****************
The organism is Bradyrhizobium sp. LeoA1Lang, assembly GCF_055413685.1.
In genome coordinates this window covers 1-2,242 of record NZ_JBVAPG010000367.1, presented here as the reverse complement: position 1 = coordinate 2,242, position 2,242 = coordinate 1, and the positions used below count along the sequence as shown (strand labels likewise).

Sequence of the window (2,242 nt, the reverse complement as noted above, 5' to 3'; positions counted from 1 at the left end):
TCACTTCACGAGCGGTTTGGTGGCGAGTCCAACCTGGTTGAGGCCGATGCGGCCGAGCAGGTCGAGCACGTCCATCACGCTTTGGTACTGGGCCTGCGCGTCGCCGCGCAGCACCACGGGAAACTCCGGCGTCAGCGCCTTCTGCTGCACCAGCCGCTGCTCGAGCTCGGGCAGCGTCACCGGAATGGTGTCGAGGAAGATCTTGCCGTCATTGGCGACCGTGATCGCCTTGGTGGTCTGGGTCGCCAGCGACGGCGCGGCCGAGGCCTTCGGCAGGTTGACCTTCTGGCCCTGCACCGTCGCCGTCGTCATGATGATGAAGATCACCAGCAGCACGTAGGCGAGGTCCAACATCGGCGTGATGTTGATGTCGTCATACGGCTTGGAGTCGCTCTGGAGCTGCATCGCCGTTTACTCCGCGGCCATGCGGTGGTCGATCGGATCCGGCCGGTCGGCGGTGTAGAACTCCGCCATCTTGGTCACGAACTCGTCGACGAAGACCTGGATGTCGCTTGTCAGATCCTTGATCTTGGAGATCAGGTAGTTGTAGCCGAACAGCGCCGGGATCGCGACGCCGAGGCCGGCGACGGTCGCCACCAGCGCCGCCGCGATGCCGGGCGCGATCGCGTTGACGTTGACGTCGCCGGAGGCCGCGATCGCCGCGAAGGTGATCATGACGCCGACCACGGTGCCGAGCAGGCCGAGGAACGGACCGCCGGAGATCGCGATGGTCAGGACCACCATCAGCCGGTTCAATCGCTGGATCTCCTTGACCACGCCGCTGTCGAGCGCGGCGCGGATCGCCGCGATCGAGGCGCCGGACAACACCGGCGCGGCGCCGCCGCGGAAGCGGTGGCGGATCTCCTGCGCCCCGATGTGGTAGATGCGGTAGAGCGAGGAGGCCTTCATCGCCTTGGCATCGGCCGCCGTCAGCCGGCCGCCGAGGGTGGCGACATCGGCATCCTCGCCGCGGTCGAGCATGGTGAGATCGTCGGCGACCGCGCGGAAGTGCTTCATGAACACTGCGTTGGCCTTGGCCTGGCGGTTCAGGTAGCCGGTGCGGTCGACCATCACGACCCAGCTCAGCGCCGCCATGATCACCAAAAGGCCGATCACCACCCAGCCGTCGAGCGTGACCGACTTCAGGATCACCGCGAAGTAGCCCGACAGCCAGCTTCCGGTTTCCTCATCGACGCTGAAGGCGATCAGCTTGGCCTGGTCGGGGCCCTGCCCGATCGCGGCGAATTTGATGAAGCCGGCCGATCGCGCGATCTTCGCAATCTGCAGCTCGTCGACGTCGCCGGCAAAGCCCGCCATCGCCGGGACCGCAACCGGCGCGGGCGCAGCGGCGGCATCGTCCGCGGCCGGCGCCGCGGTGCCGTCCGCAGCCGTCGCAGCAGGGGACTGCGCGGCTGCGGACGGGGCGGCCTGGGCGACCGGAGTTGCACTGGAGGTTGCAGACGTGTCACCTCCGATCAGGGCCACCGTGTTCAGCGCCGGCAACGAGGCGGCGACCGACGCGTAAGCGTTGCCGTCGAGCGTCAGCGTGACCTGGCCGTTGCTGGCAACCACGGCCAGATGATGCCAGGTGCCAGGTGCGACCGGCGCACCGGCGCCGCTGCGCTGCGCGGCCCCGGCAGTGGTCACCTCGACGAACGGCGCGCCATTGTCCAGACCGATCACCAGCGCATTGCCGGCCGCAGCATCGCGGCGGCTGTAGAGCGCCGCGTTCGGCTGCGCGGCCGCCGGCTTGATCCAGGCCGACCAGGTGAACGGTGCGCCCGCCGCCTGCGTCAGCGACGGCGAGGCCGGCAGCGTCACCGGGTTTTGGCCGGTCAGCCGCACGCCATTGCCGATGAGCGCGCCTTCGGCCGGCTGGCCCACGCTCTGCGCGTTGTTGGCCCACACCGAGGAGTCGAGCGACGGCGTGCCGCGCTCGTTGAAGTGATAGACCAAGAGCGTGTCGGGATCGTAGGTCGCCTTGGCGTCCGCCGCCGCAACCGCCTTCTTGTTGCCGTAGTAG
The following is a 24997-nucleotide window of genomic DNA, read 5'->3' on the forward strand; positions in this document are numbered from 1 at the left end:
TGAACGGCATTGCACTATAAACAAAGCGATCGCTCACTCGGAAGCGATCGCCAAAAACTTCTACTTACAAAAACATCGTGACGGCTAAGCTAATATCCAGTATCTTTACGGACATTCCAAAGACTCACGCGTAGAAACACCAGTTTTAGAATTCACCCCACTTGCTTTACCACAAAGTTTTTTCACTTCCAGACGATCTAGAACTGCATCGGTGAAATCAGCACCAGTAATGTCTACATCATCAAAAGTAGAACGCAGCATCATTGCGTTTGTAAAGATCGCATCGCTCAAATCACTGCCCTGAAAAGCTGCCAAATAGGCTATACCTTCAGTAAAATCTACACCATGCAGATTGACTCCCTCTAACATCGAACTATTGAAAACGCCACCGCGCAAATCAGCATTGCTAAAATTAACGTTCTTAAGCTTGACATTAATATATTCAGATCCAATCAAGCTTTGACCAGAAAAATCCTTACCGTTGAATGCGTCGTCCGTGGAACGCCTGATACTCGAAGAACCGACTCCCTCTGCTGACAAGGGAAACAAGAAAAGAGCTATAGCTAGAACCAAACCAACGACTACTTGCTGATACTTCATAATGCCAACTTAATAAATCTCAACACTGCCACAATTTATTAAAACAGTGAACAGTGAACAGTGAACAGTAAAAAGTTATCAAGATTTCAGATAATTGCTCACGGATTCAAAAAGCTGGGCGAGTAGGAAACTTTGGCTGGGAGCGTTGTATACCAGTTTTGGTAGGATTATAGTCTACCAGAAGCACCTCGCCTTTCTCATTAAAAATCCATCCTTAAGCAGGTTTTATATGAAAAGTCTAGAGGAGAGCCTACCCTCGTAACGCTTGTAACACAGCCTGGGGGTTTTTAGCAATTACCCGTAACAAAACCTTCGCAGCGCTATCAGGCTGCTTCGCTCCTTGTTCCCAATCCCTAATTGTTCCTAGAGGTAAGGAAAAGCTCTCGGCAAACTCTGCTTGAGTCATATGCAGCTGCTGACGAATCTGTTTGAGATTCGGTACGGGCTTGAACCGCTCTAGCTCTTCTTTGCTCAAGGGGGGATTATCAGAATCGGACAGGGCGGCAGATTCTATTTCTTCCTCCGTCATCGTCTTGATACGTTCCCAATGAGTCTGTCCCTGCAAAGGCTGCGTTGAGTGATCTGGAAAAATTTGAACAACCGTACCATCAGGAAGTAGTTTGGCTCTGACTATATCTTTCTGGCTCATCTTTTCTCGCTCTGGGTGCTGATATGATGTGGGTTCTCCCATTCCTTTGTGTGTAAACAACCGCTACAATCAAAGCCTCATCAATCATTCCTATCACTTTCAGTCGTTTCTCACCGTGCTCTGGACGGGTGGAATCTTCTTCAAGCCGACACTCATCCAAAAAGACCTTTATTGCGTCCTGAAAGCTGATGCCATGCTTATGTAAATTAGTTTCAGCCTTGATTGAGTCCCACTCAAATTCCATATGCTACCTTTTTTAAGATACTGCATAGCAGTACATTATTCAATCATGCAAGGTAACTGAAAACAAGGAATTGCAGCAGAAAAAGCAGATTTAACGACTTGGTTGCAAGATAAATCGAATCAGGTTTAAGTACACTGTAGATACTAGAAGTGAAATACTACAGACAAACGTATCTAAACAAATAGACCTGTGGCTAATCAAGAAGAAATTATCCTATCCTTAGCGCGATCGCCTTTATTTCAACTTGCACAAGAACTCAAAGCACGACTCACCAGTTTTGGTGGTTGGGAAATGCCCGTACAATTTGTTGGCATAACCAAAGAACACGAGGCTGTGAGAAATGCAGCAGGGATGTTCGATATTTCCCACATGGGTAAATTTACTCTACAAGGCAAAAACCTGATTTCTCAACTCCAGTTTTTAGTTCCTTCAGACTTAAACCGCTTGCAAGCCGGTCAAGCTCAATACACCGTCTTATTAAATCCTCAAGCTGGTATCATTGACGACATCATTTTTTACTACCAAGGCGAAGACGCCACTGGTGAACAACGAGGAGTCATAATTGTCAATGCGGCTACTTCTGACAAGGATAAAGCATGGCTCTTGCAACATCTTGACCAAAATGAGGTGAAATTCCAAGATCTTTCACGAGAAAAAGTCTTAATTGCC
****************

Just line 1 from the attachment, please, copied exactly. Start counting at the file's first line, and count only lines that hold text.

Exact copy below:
The organism is Bradyrhizobium sp. LeoA1Lang, assembly GCF_055413685.1.